This large oil on canvas measures 30”x 40” and is of an East Anglian field by Denis Wirth Miller. As with most Wirth Miller paintings, it is unsigned and in his preferred 1960’s frame.
Wirth Miller attended the East Anglian School of Art at Benton End where he was taught by Cedric Morris and Lett Haines. One of his fellow pupils was Lucian Freud who went on to become one of the most important artist’s of the 20/21 century. After art school they kept in contact but fell out dramatically for an undisclosed reason. The dislike and distain for each other was mutual with Freud referring to Dennis as Worst Miller with Wirth Miller writing lists titled “Reasons I hate Lucian Freud.” Not much love lost there!
In the recent BBC programme Fake or Fortune, an early painting executed at Benton End was discovered by Wirth Miller and his partner Dickie Chopping somewhere in East Anglia. They were convinced this was an early Freud and having seen the picture reproduced, it certainly looks stylistically right. Attempts were made to sell the picture but every Auction house told them it was wrong having consulted Freud. Wirth Miller always believed it was feud between the two men that made Freud disclaim authorship of the work.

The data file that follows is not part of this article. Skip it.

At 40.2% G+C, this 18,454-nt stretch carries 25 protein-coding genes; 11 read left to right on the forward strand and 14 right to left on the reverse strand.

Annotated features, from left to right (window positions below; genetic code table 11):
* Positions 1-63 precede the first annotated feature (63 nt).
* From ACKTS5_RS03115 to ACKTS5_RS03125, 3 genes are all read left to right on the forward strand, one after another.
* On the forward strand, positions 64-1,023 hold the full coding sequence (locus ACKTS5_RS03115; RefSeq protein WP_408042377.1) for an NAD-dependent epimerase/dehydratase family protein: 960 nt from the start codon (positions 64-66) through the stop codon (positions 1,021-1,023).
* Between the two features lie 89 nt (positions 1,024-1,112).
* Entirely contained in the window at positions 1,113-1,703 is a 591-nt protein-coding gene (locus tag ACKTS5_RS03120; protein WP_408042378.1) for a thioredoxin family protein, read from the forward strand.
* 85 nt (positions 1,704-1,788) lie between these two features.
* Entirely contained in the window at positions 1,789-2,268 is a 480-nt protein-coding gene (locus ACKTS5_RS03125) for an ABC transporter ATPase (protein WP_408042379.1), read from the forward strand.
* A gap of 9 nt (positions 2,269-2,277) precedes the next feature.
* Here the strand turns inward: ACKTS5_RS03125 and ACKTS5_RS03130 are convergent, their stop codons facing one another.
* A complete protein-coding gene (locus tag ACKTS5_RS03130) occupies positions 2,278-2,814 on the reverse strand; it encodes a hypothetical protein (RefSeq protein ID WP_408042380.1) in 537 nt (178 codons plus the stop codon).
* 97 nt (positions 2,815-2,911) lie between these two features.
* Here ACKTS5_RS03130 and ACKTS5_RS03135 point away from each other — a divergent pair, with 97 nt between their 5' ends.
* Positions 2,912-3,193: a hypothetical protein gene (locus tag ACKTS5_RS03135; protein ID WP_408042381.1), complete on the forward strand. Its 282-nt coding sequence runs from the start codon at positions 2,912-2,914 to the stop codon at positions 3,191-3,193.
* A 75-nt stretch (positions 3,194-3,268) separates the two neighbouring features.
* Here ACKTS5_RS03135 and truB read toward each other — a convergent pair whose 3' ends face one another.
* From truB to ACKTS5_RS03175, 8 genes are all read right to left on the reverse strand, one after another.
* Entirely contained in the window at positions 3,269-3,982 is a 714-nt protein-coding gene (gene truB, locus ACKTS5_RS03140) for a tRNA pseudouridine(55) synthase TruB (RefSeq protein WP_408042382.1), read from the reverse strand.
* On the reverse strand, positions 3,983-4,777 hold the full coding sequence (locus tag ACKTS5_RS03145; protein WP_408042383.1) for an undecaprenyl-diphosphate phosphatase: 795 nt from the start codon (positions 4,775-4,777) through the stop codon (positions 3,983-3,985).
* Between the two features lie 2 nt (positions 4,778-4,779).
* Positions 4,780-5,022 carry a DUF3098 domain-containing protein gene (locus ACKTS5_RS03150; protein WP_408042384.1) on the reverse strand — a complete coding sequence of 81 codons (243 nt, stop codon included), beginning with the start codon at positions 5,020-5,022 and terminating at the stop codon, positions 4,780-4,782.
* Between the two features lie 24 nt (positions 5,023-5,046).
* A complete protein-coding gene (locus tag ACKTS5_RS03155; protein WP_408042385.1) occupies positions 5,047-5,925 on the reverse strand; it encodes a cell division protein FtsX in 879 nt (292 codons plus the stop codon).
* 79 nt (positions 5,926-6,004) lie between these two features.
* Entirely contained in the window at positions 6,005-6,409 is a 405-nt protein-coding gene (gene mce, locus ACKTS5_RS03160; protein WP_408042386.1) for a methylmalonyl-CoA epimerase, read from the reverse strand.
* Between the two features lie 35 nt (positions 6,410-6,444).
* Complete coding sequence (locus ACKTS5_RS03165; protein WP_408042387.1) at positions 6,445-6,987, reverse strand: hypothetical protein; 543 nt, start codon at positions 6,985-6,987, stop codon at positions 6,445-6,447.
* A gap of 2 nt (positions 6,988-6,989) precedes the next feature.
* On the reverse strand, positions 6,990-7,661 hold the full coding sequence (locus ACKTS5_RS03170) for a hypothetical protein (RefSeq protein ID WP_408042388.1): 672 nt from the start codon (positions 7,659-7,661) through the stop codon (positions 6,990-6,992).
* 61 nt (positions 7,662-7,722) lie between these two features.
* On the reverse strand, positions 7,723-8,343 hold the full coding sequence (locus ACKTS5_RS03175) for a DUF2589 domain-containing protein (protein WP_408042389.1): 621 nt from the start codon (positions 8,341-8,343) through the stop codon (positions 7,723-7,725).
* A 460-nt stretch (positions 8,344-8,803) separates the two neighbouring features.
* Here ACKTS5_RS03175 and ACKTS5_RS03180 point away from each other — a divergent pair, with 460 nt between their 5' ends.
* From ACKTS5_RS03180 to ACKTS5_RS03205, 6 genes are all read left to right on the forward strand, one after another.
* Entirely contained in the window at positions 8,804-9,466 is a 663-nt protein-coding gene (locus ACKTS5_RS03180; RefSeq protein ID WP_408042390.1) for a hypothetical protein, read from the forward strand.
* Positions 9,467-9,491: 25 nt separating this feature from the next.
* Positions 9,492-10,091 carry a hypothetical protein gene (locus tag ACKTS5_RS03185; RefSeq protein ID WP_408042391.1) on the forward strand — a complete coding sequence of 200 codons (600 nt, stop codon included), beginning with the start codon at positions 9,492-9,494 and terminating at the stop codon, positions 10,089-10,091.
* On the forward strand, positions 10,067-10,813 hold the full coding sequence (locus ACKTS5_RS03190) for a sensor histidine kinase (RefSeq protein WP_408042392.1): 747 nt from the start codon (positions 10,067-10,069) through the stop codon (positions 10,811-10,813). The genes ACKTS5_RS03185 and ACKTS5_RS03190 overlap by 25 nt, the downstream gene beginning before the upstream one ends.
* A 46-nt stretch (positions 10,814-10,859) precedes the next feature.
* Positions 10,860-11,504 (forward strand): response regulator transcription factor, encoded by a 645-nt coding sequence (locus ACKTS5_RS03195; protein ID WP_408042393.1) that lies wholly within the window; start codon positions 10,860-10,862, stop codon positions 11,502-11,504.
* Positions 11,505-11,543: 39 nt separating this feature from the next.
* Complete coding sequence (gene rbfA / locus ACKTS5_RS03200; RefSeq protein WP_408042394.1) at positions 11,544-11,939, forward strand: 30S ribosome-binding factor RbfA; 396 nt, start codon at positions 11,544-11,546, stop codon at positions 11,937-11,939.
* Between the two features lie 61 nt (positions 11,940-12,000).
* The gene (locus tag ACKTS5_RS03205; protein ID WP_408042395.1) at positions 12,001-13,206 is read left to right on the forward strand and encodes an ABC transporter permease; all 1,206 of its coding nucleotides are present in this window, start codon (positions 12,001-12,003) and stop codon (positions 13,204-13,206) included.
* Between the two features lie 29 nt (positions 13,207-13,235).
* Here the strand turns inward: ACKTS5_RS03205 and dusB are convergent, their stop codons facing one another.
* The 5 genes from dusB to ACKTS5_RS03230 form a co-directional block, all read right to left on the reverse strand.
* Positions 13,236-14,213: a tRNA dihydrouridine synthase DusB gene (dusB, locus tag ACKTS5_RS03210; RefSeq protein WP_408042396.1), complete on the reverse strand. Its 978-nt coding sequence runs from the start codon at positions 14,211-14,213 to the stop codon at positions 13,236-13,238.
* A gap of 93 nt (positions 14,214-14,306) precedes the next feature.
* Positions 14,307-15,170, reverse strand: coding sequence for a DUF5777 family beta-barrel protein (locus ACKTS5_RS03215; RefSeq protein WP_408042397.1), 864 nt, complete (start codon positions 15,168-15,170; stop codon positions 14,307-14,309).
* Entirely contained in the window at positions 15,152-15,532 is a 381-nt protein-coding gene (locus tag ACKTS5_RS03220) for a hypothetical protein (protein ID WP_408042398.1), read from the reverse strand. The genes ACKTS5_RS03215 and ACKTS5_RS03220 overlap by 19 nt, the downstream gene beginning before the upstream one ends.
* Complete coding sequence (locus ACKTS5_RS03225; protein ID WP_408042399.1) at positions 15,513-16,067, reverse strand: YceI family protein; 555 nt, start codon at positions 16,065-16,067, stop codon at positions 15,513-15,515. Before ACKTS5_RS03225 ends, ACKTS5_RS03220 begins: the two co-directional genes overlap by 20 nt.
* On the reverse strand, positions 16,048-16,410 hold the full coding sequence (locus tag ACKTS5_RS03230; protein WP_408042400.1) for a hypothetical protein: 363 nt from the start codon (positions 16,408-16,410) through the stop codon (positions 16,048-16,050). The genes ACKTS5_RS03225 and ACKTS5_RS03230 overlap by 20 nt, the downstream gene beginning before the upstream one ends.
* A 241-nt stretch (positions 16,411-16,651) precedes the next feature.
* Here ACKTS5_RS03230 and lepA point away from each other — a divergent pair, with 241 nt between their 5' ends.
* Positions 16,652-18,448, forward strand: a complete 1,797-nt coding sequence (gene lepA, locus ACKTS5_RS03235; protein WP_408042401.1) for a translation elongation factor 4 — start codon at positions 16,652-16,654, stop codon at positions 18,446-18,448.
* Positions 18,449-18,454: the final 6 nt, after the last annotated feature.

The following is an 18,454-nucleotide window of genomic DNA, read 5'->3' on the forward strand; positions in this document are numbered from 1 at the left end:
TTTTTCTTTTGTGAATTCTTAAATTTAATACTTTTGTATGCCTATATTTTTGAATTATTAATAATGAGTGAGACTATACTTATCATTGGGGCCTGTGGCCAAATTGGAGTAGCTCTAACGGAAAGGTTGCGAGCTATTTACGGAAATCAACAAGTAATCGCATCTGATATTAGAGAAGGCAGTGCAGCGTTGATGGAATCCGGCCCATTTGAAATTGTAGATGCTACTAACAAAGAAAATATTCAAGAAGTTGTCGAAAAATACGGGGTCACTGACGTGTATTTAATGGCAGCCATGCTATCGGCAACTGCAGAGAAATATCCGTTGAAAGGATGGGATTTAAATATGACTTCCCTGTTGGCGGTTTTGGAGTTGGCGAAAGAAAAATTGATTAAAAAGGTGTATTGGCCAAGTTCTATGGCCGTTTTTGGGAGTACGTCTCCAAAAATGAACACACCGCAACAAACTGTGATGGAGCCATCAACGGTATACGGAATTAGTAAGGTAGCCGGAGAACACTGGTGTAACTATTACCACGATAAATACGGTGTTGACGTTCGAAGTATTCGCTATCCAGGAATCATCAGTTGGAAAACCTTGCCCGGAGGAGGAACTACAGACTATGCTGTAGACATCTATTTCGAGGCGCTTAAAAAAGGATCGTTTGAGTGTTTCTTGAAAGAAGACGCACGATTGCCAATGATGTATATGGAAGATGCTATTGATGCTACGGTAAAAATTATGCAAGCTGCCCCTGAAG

Denis Wirth Miller died in 2001 having left the painting to Jon Lys Turner with the explicit instruction: "I want you to sell this picture as publically as possible. I want you to humiliate Lucian Freud."
In the programme much was made of the personal animosity that existed between the two men and Freud’s admitted hatred of being asked if he had painted works or not. In the end the painting was accepted as the genuine article and probably three noughts added to its value.
A fascinating story that shows how people can become obsessed by something as simple as a portrait of a man in a black cravat.
Anthony Mortimer Fine Art. 30 years experience as an art expert and curator.